Inspired by light, passion and mystery. All images are copy-writed to myself, unless stated otherwise. No images may be used without consent.

Jennifer Rubell

While researching installation artists I came across Jennifer Rubell and her work really captivated me while I read about it on her website. Her art installations work with food, and get the viewers in the gallery participating, so it is more of a performance than an art installation. Her ‘Icons’ work got me thinking about ways to get the viewers to feel connected to my work, to feel like they are part of it.

Participants enter a 40-foot square room that is ramped with plywood. In the rear right corner is a cutout in the approximate shape and form of Vito Acconci’s body in Seed Bed. Growing out of this hole are baby carrots, tops attached. Participants pick the carrots and wash them in a series of wash basins next door, then eat them. The next gallery contains a pedestal of drinking glasses and eight drinking paintings, consisting of a 6′ X 10′ raw stretched canvas with a single spigot in the center. The wall label next to it indicates what kind of drink is inside: Gin & Tonic; Bourbon; Water; Lemonade; Dirty Martini, Rum & Coke, Screwdriver and White Wine. There is a pedestal of four stainless steel champagne fountains. A pedestal covered in fake wood paneling holds paint tubes of various dips and spreads, and another one next to it holds a pile of potato chips. Seven identical casts of Rubell’s head in Fontina cheese are suspended from the ceiling, with heat guns strapped to each one. The heat guns slowly melt the suspended heads onto a pedestal of crackers below. Downstairs, in the Beaux Arts Court, there are nine pedestals, each with a different meat or vegetable. There are giant roasts of beef, lamb, pork and turkey. One pedestal contains 150 roasted rabbits, tied into the form of the hare in Joseph Beuys’ How to Explain Pictures to a Dead Hare. There are pedestals of vegetables as well. Each pedestal has implements to cut or serve. There are butchers’ aprons on the meat pedestals. There are six hundred-foot tables along the raised outside perimeter. Each table is covered with grey felt. On top are stacks of plates, plus piles of forks, knives and napkins. After dinner, participants go to the museum lobby, where a 20-foot tall piñata of Andy Warhol’s head has been hanging for a week. Baseball bats are provided to break it open. Participants begin to destroy it. Inside are all manner of classic American pre-packaged desserts: Twinkies, Ding Dongs, Yodels, Sno Balls, Suzy Q’s, Ho Ho’s, etc. Guests will take turns using the bats and distributing the contents, until finally a few participants begin lounging inside the empty pinata, a complete takeover.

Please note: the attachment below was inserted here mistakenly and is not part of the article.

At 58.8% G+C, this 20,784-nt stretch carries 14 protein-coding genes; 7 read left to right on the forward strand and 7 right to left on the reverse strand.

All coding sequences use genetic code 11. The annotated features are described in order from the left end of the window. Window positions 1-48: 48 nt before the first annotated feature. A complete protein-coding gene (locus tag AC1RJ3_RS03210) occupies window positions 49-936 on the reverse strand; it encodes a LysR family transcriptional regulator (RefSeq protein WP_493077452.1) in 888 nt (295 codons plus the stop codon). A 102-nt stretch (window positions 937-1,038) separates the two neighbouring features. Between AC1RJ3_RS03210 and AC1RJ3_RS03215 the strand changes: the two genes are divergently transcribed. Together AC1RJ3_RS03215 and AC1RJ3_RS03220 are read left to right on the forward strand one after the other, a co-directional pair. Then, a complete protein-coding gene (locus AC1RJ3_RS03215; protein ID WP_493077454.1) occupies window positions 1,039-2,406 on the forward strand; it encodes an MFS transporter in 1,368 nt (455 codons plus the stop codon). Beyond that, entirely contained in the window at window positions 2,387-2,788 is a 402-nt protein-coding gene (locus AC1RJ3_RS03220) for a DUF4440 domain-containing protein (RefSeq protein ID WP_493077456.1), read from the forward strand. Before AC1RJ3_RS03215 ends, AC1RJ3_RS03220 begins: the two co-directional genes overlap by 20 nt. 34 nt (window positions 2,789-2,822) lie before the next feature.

Description of Jennifer Rubell’s installation from her website.

There were so many photographs of the event on her website, taken by John Berens and Kevin Tachman. They are really good photographs showing me everything about the event. I especially wanted to see if the audience actually got involved with the installation, and by the photographs I can see they did.

My work will be spilling out of a suitcase with the photographs suspended by ribbon this is so the photos can spin around in the breeze created by the people walking past, thus making them have a small part in my installation. I want the viewers to imagine their childhood when they see the photos of me and the child’s clothes and toys, I also want them to start imagining shapes in the photographs of the sky. So that the audience and viewers can always be incorporated into my art installation.

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